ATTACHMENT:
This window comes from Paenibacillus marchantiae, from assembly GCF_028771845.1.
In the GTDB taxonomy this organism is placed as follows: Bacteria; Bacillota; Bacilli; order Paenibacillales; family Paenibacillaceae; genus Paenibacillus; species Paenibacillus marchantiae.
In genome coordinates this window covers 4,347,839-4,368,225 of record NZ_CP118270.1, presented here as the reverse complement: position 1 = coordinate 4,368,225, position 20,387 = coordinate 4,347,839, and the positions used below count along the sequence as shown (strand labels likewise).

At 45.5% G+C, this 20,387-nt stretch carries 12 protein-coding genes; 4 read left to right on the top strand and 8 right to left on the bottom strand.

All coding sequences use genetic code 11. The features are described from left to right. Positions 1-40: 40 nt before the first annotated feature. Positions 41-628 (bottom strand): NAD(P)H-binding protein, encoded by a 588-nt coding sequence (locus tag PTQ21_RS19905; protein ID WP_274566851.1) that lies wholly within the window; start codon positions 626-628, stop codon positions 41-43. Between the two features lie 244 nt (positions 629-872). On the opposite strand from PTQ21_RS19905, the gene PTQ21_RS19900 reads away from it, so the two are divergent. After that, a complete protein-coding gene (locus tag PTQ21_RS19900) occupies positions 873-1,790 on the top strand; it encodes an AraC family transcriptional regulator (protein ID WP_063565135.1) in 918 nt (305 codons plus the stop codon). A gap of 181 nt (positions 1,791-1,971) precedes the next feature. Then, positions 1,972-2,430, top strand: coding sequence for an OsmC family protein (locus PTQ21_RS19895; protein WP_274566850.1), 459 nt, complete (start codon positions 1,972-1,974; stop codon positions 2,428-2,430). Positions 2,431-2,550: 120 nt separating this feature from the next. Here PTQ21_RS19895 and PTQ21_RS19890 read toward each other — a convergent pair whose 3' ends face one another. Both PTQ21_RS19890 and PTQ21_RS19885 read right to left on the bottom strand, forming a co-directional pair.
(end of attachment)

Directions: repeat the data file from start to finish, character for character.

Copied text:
This window comes from Paenibacillus marchantiae, from assembly GCF_028771845.1.
In the GTDB taxonomy this organism is placed as follows: Bacteria; Bacillota; Bacilli; order Paenibacillales; family Paenibacillaceae; genus Paenibacillus; species Paenibacillus marchantiae.
In genome coordinates this window covers 4,347,839-4,368,225 of record NZ_CP118270.1, presented here as the reverse complement: position 1 = coordinate 4,368,225, position 20,387 = coordinate 4,347,839, and the positions used below count along the sequence as shown (strand labels likewise).

At 45.5% G+C, this 20,387-nt stretch carries 12 protein-coding genes; 4 read left to right on the top strand and 8 right to left on the bottom strand.

All coding sequences use genetic code 11. The features are described from left to right. Positions 1-40: 40 nt before the first annotated feature. Positions 41-628 (bottom strand): NAD(P)H-binding protein, encoded by a 588-nt coding sequence (locus tag PTQ21_RS19905; protein ID WP_274566851.1) that lies wholly within the window; start codon positions 626-628, stop codon positions 41-43. Between the two features lie 244 nt (positions 629-872). On the opposite strand from PTQ21_RS19905, the gene PTQ21_RS19900 reads away from it, so the two are divergent. After that, a complete protein-coding gene (locus tag PTQ21_RS19900) occupies positions 873-1,790 on the top strand; it encodes an AraC family transcriptional regulator (protein ID WP_063565135.1) in 918 nt (305 codons plus the stop codon). A gap of 181 nt (positions 1,791-1,971) precedes the next feature. Then, positions 1,972-2,430, top strand: coding sequence for an OsmC family protein (locus PTQ21_RS19895; protein WP_274566850.1), 459 nt, complete (start codon positions 1,972-1,974; stop codon positions 2,428-2,430). Positions 2,431-2,550: 120 nt separating this feature from the next. Here PTQ21_RS19895 and PTQ21_RS19890 read toward each other — a convergent pair whose 3' ends face one another. Both PTQ21_RS19890 and PTQ21_RS19885 read right to left on the bottom strand, forming a co-directional pair.